The Beacon

Blog Tags: Fossils

Recent Marine Fossil Discoveries Provide Insight on Ancient Ocean Inhabitants

Ancient marine fossil discoveries provide insight on early oceans

Spinosaurus aegyptiacus skull, the first semi-aquatic dinosaur known to exist. (Photo: Didier Descouens / Wikimedia Commons)

It’s no surprise that the oceans are home to some of the most fascinating animals, from the massive blue whale, the world’s largest animal, to creatures like octopus and squid that can change their coloration instantly. But it’s not just modern-day ocean inhabitants that are awe-inspiring and sometimes frightening: Many of the oldest, extinct ocean creatures are just as impressive.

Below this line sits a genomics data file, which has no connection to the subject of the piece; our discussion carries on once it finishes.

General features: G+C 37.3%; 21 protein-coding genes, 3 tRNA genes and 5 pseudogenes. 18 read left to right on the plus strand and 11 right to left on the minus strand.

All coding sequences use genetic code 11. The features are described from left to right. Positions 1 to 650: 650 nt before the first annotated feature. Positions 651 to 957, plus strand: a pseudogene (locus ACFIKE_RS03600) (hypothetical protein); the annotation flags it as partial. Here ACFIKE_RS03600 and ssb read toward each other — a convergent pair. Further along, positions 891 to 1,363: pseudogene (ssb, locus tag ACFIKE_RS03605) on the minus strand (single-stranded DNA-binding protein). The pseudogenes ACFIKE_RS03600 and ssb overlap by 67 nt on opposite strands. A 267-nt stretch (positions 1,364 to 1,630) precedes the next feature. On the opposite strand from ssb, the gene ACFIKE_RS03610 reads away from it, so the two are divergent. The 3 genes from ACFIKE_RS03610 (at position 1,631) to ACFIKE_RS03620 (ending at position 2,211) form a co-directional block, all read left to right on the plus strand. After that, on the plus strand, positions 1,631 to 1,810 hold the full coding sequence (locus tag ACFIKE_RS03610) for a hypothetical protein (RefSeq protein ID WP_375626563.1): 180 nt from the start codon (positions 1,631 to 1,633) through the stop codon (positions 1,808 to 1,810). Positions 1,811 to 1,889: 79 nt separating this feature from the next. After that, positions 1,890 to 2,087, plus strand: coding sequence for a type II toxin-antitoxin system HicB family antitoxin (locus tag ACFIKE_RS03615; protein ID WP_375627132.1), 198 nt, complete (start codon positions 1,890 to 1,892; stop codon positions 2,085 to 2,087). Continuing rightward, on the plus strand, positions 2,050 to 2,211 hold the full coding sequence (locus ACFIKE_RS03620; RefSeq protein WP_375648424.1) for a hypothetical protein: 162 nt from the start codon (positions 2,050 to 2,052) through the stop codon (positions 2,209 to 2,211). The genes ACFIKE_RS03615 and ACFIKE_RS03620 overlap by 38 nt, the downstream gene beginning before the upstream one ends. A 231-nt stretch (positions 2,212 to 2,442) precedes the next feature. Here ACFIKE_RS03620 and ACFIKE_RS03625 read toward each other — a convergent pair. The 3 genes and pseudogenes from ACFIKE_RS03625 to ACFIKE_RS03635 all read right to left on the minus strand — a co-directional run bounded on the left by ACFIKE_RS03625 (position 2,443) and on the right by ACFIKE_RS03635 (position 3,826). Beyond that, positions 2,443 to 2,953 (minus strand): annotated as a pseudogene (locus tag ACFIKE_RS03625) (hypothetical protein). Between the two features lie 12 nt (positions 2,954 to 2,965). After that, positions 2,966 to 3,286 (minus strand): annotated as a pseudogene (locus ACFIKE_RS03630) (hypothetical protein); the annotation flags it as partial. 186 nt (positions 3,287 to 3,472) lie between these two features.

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Whale Wednesday: Tiny and Weird Edition

An Australian paleobiologist has made a curious discovery about the origins of baleen whales. Studying the 25-million-year-old fossil of a primitive toothed baleen whale, Mammalodon colliveri, Dr. Erich Fitzgerald hypothesized that the early whale used its tongue and short, blunt snout to suck small prey from sand and mud on the seafloor. Yummy.

Fitzgerald’s work supports Darwin's notion that some of the earliest baleen whales may have been mudsuckers before they were filter-feeders.

And apparently the three-meter-long Mammalodon was actually a dwarf, though its name brings to mind its relative, the blue whale -- the largest animall in the history of the world.

As Dr. Fitzgerald said, “Clearly the seas off southern Australia were a cradle for the evolution of a variety of tiny, weird whales that seem to have lived nowhere else.”


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